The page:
Eli Lilly has been hitting the headlines with the latest data release on donanemab in Alzheimer’s disease (AD).
The company has released the full results from the Phase III TRAILBLAZER-ALZ 2 study at the 2023 Alzheimer’s Association International Conference (AAIC).
The newly released pre-specified subpopulation analysis of participants with low-medium levels of tau based on the clinical stage demonstrated a greater benefit of donanemab in those at earlier stages of AD. Tau is a small protein that builds up in the brains of patients with AD.
Donanemab slowed decline by 60% on the integrated Alzheimer’s Disease Rating Scale (iADRS) and 46% on the Clinical Dementia Rating-Sum of Boxes (CDR-SB) in patients with mild cognitive impairment.
In the same tau level subgroup, donanemab showed a greater benefit in patients under the age of 75. In this patient population, the drug slowed decline by 48% on iARDS and 45% on CDR-SB. Patients aged 75 and above achieved a decline of 25% on iARDS and 29% on CDR-SB.
The overall treatment effect continued to increase throughout the trial and the largest differences compared to placebo were seen at 18 months.
How well do you really know your competitors?
Access the most comprehensive Company Profiles on the market, powered by GlobalData. Save hours of research. Gain competitive edge.
Your download email will arrive shortly
Not ready to buy yet? Download a free sample
We are confident about the unique quality of our Company Profiles. However, we want you to make the most beneficial decision for your business, so we offer a free sample that you can download by submitting the below formBy GlobalData
Donanemab also delayed disease progression in patients with an earlier pathological stage of the disease and low-medium tau. In the treatment arm, 47% had no disease progression at one year on the CDR-SB assessment compared to 29% in the placebo cohort. On average, treated patients had an additional 7.5 months before disease progression.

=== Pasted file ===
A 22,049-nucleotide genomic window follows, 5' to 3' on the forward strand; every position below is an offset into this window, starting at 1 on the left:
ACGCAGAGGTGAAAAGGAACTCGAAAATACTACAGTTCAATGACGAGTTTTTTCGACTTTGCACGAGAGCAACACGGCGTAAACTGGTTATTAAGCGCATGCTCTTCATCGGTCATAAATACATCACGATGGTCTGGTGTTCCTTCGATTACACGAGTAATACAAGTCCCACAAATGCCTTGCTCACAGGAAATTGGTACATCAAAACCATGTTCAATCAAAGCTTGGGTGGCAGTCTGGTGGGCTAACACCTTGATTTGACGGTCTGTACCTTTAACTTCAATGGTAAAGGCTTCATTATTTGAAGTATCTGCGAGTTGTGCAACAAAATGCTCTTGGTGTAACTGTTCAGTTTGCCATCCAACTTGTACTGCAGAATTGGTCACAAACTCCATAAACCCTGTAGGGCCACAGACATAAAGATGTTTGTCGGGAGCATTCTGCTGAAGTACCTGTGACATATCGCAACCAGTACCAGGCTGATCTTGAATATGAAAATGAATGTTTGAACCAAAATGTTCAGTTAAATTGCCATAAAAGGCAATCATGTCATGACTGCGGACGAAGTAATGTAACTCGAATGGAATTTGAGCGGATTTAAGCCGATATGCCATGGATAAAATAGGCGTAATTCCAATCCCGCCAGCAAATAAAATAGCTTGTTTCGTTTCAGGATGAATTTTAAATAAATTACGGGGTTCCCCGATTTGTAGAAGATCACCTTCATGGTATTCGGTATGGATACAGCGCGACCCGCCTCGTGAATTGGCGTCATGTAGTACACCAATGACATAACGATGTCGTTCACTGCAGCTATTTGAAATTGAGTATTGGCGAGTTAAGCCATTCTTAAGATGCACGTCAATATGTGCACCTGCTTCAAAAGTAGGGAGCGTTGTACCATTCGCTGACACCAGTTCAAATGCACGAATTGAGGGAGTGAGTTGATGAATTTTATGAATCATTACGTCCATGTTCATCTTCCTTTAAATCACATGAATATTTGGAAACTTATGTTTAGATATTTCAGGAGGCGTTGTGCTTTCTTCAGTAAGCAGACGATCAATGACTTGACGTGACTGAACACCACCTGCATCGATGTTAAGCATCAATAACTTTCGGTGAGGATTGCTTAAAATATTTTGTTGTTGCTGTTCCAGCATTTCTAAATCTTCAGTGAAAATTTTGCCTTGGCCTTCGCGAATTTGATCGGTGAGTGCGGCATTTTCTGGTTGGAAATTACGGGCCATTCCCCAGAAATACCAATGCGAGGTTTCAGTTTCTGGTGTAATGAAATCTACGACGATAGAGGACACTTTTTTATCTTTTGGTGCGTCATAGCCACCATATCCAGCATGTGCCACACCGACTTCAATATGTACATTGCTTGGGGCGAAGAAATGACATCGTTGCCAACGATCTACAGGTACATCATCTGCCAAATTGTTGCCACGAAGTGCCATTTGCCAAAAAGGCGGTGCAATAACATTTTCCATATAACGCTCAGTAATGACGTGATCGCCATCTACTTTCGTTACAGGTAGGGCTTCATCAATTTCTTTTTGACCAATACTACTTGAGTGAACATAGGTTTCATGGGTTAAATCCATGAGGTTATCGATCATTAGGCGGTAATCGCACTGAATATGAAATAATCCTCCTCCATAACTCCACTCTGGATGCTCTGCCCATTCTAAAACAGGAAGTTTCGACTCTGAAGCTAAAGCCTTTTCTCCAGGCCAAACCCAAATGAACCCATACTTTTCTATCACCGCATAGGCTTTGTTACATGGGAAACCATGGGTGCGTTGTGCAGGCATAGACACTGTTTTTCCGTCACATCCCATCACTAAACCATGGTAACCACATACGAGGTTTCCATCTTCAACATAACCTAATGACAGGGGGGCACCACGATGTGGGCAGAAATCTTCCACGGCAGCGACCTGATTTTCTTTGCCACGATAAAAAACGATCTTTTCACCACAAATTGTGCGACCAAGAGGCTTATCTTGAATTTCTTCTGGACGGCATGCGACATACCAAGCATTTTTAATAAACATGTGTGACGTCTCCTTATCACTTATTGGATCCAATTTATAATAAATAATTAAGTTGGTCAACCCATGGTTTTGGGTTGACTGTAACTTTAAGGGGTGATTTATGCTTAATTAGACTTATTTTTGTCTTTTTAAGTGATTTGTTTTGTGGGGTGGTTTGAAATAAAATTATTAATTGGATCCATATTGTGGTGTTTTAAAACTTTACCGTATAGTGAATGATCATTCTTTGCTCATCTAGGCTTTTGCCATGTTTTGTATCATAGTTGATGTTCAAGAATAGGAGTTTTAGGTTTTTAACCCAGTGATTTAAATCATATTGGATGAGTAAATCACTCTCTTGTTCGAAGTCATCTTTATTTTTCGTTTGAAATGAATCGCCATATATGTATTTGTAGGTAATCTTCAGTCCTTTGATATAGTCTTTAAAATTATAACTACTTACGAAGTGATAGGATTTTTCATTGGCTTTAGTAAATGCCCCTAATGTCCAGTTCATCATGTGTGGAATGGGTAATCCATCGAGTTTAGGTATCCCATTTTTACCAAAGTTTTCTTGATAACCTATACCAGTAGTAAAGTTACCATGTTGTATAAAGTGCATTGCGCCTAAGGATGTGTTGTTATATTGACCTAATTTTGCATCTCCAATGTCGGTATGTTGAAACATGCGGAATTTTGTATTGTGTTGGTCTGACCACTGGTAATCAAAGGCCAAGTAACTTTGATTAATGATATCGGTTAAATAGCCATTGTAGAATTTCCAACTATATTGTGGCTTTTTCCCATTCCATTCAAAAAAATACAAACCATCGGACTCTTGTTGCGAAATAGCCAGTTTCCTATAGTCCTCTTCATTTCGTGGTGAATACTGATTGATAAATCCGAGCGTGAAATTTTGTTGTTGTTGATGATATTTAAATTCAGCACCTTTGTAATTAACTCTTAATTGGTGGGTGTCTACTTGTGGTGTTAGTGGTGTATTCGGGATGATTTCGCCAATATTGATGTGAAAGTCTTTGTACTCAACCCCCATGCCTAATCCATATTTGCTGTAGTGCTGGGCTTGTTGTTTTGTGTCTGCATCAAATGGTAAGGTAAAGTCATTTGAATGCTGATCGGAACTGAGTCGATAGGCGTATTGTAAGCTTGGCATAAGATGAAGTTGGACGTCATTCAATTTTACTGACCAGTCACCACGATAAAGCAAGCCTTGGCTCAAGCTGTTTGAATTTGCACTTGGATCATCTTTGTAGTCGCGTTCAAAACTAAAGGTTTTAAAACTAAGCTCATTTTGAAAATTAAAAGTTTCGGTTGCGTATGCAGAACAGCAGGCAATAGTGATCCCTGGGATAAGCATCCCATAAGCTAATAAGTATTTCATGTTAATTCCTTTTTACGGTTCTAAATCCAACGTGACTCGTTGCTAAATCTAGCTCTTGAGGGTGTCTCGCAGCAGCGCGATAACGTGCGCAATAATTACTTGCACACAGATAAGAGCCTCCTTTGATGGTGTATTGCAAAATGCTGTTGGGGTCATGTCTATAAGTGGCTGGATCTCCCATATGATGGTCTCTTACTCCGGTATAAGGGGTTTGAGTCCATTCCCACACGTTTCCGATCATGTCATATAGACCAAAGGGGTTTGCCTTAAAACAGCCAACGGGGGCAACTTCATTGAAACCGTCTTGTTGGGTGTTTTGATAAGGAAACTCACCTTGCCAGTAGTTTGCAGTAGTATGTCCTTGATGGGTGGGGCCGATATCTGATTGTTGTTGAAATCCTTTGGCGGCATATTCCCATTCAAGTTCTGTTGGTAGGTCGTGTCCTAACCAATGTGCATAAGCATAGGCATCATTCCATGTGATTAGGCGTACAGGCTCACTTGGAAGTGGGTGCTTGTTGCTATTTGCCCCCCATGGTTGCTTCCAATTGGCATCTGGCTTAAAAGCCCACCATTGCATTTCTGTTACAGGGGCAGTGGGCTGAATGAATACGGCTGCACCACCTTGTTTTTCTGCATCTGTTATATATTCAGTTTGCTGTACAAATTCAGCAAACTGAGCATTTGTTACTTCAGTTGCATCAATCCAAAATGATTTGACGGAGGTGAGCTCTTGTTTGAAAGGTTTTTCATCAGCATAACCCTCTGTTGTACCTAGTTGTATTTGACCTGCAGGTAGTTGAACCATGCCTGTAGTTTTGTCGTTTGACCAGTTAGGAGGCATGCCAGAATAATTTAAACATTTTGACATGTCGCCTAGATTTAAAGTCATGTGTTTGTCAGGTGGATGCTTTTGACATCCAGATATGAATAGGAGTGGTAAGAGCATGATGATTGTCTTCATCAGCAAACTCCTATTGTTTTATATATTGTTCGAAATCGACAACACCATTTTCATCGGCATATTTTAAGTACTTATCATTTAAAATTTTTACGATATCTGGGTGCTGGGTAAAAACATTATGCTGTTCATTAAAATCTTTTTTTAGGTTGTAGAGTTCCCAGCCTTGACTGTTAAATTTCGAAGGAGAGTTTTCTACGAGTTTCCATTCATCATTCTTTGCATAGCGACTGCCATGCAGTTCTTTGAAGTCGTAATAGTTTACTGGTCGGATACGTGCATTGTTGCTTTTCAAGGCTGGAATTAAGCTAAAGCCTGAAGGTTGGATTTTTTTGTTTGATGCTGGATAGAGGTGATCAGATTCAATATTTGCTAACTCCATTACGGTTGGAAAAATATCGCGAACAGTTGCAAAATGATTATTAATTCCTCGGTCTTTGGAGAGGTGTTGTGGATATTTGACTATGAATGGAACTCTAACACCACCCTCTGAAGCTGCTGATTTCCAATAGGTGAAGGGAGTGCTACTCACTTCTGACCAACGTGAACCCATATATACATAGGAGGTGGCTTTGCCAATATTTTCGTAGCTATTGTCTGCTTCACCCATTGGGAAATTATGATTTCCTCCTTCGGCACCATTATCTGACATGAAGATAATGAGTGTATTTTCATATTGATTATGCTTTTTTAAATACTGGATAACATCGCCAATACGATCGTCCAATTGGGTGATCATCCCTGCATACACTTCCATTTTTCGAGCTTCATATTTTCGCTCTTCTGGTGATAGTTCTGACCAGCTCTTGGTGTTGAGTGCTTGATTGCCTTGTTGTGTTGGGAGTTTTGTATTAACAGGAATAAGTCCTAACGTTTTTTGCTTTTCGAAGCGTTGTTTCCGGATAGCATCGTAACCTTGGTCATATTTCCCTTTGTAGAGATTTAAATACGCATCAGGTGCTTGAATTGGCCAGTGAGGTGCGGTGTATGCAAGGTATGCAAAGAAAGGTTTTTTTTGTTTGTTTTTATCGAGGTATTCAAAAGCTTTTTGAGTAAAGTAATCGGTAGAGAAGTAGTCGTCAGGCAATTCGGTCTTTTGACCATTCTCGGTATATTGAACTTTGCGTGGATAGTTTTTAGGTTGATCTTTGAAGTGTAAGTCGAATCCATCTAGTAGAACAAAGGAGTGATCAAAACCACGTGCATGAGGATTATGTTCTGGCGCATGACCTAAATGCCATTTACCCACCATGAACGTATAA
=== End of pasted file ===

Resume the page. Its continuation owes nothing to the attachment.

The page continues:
Eli Lilly also reported additional data on safety, detailing that the incidence of amyloid-related imaging abnormalities (ARIA) and infusion-related reactions was consistent with previous results.
The most commonly observed ARIAs are temporary swelling in one or more areas of the brain (ARIA-E), microhaemorrhages or superficial siderosis (ARIA-H).
ARIA-E was observed in 24% of patients treated with donanemab, with 1.5% experiencing serious ARIA-E. As seen in previous trials, rates of ARIA were the highest in patients who are homozygous for ApoE4. The risk of ARIA is increased in patients with higher amyloid levels at baseline.
Eli Lilly advises managing these risks with careful observation, MRI monitoring and appropriate actions if ARIA is detected in a patient.
Next regulatory steps
Eli Lilly completed its submissions for traditional approval to the US Food and Drug Administration (FDA) in Q2 2023, with regulatory action expected by the end of this year.
The company is also filing submissions to other global regulatory agencies, with the majority of applications to be completed by the end of the year.
Earlier this year, Eli Lilly failed to gain accelerated approval for donanemab from the FDA. The agency requested to see data showing at least 100 patients who received a minimum of 12 months of continued treatment. The initial application was based on a Phase II trial that enrolled 272 patients. However, many of these patients were treated for six months.